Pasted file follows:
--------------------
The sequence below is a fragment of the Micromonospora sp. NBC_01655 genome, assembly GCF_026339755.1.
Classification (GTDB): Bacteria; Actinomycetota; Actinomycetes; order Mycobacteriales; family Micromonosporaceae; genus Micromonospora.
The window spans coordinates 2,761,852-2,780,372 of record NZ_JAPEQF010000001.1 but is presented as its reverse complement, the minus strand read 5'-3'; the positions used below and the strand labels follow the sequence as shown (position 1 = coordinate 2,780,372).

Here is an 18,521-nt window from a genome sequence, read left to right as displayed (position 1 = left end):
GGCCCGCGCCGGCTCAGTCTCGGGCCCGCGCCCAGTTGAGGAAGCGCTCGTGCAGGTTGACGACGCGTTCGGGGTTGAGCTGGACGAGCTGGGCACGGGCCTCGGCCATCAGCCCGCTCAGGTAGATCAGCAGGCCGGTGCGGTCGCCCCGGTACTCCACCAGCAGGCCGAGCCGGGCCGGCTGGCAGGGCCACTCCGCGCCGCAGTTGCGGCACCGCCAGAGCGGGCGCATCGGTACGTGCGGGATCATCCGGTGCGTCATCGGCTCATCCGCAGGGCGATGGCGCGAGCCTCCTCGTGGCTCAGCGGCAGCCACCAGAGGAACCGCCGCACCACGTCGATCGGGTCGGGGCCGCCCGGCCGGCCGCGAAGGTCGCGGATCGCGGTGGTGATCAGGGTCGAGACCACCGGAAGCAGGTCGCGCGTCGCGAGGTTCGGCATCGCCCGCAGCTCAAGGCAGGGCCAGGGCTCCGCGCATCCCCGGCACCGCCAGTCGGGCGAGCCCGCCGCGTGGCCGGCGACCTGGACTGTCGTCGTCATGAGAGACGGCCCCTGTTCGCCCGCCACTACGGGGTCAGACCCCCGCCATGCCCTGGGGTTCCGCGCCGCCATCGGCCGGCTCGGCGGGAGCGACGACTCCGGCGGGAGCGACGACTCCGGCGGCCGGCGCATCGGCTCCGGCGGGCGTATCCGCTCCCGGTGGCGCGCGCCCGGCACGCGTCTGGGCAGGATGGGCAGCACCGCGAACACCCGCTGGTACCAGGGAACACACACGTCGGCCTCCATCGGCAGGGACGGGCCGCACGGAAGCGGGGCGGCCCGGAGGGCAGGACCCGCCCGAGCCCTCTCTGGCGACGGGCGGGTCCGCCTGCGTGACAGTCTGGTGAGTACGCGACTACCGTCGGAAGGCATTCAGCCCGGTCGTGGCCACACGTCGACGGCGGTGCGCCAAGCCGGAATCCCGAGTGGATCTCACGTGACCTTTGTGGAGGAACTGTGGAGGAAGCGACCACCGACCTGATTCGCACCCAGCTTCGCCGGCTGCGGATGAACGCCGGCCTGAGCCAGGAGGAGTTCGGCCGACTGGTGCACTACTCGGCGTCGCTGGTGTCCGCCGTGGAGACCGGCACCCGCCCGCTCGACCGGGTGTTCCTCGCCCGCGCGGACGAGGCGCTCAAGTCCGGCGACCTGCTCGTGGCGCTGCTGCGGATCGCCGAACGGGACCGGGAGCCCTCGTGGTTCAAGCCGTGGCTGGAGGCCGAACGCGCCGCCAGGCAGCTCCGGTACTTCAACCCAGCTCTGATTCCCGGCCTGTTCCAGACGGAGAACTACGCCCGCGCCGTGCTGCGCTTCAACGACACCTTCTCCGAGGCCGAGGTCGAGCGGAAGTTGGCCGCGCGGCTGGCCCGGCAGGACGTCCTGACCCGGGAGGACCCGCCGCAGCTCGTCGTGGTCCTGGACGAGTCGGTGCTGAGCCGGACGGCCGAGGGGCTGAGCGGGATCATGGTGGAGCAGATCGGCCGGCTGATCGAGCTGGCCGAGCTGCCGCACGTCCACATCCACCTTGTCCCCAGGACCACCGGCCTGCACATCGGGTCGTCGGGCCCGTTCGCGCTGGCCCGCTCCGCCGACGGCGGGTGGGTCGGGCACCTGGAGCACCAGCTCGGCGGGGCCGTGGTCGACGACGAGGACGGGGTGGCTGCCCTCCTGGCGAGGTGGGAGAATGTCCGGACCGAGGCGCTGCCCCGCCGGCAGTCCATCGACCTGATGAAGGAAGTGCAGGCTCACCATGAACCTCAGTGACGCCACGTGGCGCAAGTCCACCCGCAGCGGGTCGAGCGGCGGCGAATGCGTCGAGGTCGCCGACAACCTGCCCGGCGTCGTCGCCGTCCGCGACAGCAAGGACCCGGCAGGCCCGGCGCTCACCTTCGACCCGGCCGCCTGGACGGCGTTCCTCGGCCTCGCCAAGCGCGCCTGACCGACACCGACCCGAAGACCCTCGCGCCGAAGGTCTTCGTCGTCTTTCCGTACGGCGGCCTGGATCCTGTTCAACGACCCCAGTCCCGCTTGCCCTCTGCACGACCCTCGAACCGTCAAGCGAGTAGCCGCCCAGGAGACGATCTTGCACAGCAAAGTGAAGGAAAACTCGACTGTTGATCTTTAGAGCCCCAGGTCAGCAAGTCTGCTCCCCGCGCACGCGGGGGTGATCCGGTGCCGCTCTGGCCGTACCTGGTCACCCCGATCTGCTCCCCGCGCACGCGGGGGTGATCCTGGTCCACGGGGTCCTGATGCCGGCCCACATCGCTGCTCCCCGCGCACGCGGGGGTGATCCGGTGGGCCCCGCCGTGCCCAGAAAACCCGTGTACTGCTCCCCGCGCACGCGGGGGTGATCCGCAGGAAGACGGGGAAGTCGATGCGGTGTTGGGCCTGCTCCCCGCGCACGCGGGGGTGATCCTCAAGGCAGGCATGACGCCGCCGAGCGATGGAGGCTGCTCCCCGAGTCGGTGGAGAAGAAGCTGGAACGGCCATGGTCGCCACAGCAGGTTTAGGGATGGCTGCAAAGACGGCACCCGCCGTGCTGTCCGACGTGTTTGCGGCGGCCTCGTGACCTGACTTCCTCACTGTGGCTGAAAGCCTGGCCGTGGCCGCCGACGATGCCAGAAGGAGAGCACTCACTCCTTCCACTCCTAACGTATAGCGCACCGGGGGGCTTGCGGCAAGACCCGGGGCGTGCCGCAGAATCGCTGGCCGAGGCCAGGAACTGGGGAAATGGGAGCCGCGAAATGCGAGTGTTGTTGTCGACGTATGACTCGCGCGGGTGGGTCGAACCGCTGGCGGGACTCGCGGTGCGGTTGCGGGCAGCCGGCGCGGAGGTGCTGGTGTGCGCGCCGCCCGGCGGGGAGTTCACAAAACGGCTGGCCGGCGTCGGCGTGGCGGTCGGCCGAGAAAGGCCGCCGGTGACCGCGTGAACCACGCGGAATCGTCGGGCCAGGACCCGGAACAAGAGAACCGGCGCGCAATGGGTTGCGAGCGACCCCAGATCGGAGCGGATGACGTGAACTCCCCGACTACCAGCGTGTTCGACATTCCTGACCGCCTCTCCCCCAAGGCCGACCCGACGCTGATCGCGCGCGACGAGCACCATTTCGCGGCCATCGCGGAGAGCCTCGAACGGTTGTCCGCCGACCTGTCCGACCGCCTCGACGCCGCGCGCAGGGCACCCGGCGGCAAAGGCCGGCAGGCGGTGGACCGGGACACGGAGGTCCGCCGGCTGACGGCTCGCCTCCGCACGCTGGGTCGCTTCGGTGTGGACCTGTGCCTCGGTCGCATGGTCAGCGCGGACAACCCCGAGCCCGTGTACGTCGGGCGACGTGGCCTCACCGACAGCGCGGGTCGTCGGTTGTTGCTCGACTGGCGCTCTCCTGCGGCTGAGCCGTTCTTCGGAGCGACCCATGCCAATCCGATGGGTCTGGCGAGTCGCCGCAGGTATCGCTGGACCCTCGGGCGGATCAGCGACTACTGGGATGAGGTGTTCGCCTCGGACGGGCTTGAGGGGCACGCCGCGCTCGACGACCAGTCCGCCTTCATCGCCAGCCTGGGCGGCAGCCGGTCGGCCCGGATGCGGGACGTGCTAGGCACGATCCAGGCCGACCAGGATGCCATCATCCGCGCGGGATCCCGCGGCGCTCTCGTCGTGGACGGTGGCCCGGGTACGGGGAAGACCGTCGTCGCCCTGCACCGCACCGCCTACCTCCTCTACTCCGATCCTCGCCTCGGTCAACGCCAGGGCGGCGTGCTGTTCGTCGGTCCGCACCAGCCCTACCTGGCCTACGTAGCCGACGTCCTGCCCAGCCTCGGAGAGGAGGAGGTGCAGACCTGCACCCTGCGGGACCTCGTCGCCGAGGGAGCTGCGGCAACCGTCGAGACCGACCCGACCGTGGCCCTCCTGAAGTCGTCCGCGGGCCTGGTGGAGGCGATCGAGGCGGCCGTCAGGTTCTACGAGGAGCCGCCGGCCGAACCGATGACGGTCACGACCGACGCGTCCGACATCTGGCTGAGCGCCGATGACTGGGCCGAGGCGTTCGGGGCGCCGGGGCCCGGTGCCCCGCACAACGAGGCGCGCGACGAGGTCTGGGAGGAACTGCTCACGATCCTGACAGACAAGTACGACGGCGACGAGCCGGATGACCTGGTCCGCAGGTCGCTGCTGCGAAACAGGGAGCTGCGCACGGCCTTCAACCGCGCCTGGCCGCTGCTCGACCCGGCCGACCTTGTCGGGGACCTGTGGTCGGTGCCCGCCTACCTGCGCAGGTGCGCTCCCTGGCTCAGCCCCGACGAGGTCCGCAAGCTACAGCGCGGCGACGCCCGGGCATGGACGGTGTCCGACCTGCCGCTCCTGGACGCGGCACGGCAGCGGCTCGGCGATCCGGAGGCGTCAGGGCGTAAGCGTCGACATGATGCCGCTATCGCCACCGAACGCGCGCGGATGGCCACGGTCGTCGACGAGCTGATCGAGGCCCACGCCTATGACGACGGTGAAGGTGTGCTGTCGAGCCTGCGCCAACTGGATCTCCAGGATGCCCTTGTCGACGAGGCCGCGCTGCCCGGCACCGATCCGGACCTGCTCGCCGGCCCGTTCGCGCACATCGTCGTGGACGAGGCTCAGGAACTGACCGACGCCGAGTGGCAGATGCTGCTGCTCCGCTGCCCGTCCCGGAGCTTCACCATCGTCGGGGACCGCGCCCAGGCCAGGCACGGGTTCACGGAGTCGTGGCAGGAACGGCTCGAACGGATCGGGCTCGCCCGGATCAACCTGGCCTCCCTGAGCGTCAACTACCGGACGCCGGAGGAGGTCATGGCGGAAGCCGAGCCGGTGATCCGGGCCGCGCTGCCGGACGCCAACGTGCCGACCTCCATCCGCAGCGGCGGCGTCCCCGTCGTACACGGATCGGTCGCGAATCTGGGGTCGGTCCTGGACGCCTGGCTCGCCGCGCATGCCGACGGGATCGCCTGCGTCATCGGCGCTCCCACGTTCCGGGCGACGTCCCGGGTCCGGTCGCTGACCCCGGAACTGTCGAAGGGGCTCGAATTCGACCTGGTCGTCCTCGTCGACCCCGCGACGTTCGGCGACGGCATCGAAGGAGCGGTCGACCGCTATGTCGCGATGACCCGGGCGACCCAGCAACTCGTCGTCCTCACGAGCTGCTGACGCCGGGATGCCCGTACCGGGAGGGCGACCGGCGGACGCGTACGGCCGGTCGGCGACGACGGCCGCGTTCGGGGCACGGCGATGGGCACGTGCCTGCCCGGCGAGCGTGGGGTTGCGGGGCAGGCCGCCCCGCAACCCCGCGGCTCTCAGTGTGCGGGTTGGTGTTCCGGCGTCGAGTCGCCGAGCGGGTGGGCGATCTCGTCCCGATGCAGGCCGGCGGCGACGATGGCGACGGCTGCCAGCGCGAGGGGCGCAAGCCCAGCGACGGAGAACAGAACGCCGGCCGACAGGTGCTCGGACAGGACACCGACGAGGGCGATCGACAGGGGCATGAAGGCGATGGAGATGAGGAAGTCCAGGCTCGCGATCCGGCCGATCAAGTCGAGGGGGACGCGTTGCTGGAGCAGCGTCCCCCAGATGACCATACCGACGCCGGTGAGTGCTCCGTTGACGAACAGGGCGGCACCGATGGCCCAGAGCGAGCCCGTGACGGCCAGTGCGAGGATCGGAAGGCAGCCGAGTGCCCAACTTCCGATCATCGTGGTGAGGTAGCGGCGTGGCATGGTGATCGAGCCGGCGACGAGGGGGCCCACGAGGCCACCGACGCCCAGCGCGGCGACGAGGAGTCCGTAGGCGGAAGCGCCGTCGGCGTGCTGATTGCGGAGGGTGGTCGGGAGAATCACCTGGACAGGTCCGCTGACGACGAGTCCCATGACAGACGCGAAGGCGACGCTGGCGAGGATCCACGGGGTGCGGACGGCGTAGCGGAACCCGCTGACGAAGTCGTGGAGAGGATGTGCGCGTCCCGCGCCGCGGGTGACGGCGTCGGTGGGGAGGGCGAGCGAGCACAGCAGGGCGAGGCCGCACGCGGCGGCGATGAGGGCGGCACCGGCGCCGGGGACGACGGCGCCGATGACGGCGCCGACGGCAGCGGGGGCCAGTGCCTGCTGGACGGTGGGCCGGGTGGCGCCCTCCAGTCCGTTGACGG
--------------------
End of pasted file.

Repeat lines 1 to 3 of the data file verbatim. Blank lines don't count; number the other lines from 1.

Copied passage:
The sequence below is a fragment of the Micromonospora sp. NBC_01655 genome, assembly GCF_026339755.1.
Classification (GTDB): Bacteria; Actinomycetota; Actinomycetes; order Mycobacteriales; family Micromonosporaceae; genus Micromonospora.
The window spans coordinates 2,761,852-2,780,372 of record NZ_JAPEQF010000001.1 but is presented as its reverse complement, the minus strand read 5'-3'; the positions used below and the strand labels follow the sequence as shown (position 1 = coordinate 2,780,372).